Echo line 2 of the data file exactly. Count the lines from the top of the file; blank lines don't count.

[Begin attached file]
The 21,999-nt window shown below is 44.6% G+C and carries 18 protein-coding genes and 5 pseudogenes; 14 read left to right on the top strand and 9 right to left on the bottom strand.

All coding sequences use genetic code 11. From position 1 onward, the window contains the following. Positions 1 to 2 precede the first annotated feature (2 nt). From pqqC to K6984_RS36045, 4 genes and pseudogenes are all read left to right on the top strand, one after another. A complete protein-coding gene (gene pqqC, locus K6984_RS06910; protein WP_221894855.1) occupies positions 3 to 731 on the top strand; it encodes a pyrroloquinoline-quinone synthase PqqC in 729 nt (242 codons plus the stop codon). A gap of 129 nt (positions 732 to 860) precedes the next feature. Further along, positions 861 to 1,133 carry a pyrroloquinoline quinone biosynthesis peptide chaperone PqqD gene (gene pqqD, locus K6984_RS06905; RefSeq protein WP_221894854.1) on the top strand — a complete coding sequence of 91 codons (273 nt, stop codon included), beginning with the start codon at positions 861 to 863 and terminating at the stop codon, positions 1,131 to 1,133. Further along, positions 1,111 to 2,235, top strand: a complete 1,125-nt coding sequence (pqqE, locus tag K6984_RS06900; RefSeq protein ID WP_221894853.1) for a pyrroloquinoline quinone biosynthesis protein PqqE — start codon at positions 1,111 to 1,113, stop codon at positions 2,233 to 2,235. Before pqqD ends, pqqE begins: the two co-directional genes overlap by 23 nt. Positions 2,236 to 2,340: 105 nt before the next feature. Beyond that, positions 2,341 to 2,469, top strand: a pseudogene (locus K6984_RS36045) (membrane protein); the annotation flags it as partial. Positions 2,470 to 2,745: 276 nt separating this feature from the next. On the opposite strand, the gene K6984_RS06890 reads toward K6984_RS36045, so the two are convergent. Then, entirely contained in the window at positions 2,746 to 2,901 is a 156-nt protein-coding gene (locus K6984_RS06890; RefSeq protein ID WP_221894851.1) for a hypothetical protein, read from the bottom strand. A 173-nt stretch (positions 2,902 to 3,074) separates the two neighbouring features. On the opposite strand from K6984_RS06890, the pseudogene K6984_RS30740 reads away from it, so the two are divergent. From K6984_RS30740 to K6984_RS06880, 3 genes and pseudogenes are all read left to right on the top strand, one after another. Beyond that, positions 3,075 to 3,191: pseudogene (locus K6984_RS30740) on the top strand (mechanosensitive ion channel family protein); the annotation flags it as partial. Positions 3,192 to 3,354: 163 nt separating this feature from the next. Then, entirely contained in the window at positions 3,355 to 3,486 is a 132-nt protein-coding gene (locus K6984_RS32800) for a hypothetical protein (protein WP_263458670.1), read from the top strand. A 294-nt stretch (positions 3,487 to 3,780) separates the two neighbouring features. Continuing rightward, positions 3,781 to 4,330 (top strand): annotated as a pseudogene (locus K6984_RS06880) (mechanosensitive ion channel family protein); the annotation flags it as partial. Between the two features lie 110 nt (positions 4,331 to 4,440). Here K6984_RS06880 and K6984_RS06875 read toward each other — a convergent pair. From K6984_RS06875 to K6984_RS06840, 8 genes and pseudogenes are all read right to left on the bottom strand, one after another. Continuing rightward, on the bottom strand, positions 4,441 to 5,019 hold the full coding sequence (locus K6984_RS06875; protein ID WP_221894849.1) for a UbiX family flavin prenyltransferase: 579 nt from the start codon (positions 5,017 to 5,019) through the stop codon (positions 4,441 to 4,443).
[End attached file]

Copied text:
All coding sequences use genetic code 11. From position 1 onward, the window contains the following. Positions 1 to 2 precede the first annotated feature (2 nt). From pqqC to K6984_RS36045, 4 genes and pseudogenes are all read left to right on the top strand, one after another. A complete protein-coding gene (gene pqqC, locus K6984_RS06910; protein WP_221894855.1) occupies positions 3 to 731 on the top strand; it encodes a pyrroloquinoline-quinone synthase PqqC in 729 nt (242 codons plus the stop codon). A gap of 129 nt (positions 732 to 860) precedes the next feature. Further along, positions 861 to 1,133 carry a pyrroloquinoline quinone biosynthesis peptide chaperone PqqD gene (gene pqqD, locus K6984_RS06905; RefSeq protein WP_221894854.1) on the top strand — a complete coding sequence of 91 codons (273 nt, stop codon included), beginning with the start codon at positions 861 to 863 and terminating at the stop codon, positions 1,131 to 1,133. Further along, positions 1,111 to 2,235, top strand: a complete 1,125-nt coding sequence (pqqE, locus tag K6984_RS06900; RefSeq protein ID WP_221894853.1) for a pyrroloquinoline quinone biosynthesis protein PqqE — start codon at positions 1,111 to 1,113, stop codon at positions 2,233 to 2,235. Before pqqD ends, pqqE begins: the two co-directional genes overlap by 23 nt. Positions 2,236 to 2,340: 105 nt before the next feature. Beyond that, positions 2,341 to 2,469, top strand: a pseudogene (locus K6984_RS36045) (membrane protein); the annotation flags it as partial. Positions 2,470 to 2,745: 276 nt separating this feature from the next. On the opposite strand, the gene K6984_RS06890 reads toward K6984_RS36045, so the two are convergent. Then, entirely contained in the window at positions 2,746 to 2,901 is a 156-nt protein-coding gene (locus K6984_RS06890; RefSeq protein ID WP_221894851.1) for a hypothetical protein, read from the bottom strand. A 173-nt stretch (positions 2,902 to 3,074) separates the two neighbouring features. On the opposite strand from K6984_RS06890, the pseudogene K6984_RS30740 reads away from it, so the two are divergent. From K6984_RS30740 to K6984_RS06880, 3 genes and pseudogenes are all read left to right on the top strand, one after another. Beyond that, positions 3,075 to 3,191: pseudogene (locus K6984_RS30740) on the top strand (mechanosensitive ion channel family protein); the annotation flags it as partial. Positions 3,192 to 3,354: 163 nt separating this feature from the next. Then, entirely contained in the window at positions 3,355 to 3,486 is a 132-nt protein-coding gene (locus K6984_RS32800) for a hypothetical protein (protein WP_263458670.1), read from the top strand. A 294-nt stretch (positions 3,487 to 3,780) separates the two neighbouring features. Continuing rightward, positions 3,781 to 4,330 (top strand): annotated as a pseudogene (locus K6984_RS06880) (mechanosensitive ion channel family protein); the annotation flags it as partial. Between the two features lie 110 nt (positions 4,331 to 4,440). Here K6984_RS06880 and K6984_RS06875 read toward each other — a convergent pair. From K6984_RS06875 to K6984_RS06840, 8 genes and pseudogenes are all read right to left on the bottom strand, one after another. Continuing rightward, on the bottom strand, positions 4,441 to 5,019 hold the full coding sequence (locus K6984_RS06875; protein ID WP_221894849.1) for a UbiX family flavin prenyltransferase: 579 nt from the start codon (positions 5,017 to 5,019) through the stop codon (positions 4,441 to 4,443).